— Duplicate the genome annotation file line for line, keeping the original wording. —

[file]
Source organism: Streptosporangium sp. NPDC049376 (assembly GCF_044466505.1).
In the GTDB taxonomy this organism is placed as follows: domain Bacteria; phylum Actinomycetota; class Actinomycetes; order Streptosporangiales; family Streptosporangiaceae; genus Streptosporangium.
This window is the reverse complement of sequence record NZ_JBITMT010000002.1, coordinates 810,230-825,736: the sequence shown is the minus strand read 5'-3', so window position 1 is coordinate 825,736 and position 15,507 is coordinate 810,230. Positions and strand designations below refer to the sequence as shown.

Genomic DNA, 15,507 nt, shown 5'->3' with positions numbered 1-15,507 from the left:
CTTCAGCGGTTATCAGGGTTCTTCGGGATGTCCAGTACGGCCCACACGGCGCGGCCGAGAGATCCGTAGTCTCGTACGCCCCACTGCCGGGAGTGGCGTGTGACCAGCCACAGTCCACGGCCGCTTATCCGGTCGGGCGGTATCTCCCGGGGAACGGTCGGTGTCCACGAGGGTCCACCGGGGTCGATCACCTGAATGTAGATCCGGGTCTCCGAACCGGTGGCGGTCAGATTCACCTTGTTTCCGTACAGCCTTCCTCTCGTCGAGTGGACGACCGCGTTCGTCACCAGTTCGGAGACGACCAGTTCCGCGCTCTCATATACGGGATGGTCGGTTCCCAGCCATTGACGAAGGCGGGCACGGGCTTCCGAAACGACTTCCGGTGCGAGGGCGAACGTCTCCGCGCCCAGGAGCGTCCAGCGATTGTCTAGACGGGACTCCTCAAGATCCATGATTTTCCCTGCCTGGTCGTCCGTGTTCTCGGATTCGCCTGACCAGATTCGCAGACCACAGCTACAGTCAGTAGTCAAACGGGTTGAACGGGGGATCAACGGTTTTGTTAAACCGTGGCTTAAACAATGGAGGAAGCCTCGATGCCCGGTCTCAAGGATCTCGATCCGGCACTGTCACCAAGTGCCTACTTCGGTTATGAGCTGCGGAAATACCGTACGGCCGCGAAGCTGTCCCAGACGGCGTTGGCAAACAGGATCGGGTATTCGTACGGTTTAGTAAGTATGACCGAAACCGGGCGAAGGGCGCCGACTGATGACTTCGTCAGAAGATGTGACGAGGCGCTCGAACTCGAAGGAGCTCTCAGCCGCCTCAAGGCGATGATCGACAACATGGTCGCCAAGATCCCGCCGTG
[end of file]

Source organism: Streptosporangium sp. NPDC049376 (assembly GCF_044466505.1).
In the GTDB taxonomy this organism is placed as follows: domain Bacteria; phylum Actinomycetota; class Actinomycetes; order Streptosporangiales; family Streptosporangiaceae; genus Streptosporangium.
This window is the reverse complement of sequence record NZ_JBITMT010000002.1, coordinates 810,230-825,736: the sequence shown is the minus strand read 5'-3', so window position 1 is coordinate 825,736 and position 15,507 is coordinate 810,230. Positions and strand designations below refer to the sequence as shown.

Genomic DNA, 15,507 nt, shown 5'->3' with positions numbered 1-15,507 from the left:
CTTCAGCGGTTATCAGGGTTCTTCGGGATGTCCAGTACGGCCCACACGGCGCGGCCGAGAGATCCGTAGTCTCGTACGCCCCACTGCCGGGAGTGGCGTGTGACCAGCCACAGTCCACGGCCGCTTATCCGGTCGGGCGGTATCTCCCGGGGAACGGTCGGTGTCCACGAGGGTCCACCGGGGTCGATCACCTGAATGTAGATCCGGGTCTCCGAACCGGTGGCGGTCAGATTCACCTTGTTTCCGTACAGCCTTCCTCTCGTCGAGTGGACGACCGCGTTCGTCACCAGTTCGGAGACGACCAGTTCCGCGCTCTCATATACGGGATGGTCGGTTCCCAGCCATTGACGAAGGCGGGCACGGGCTTCCGAAACGACTTCCGGTGCGAGGGCGAACGTCTCCGCGCCCAGGAGCGTCCAGCGATTGTCTAGACGGGACTCCTCAAGATCCATGATTTTCCCTGCCTGGTCGTCCGTGTTCTCGGATTCGCCTGACCAGATTCGCAGACCACAGCTACAGTCAGTAGTCAAACGGGTTGAACGGGGGATCAACGGTTTTGTTAAACCGTGGCTTAAACAATGGAGGAAGCCTCGATGCCCGGTCTCAAGGATCTCGATCCGGCACTGTCACCAAGTGCCTACTTCGGTTATGAGCTGCGGAAATACCGTACGGCCGCGAAGCTGTCCCAGACGGCGTTGGCAAACAGGATCGGGTATTCGTACGGTTTAGTAAGTATGACCGAAACCGGGCGAAGGGCGCCGACTGATGACTTCGTCAGAAGATGTGACGAGGCGCTCGAACTCGAAGGAGCTCTCAGCCGCCTCAAGGCGATGATCGACAACATGGTCGCCAAGATCCCGCCGTG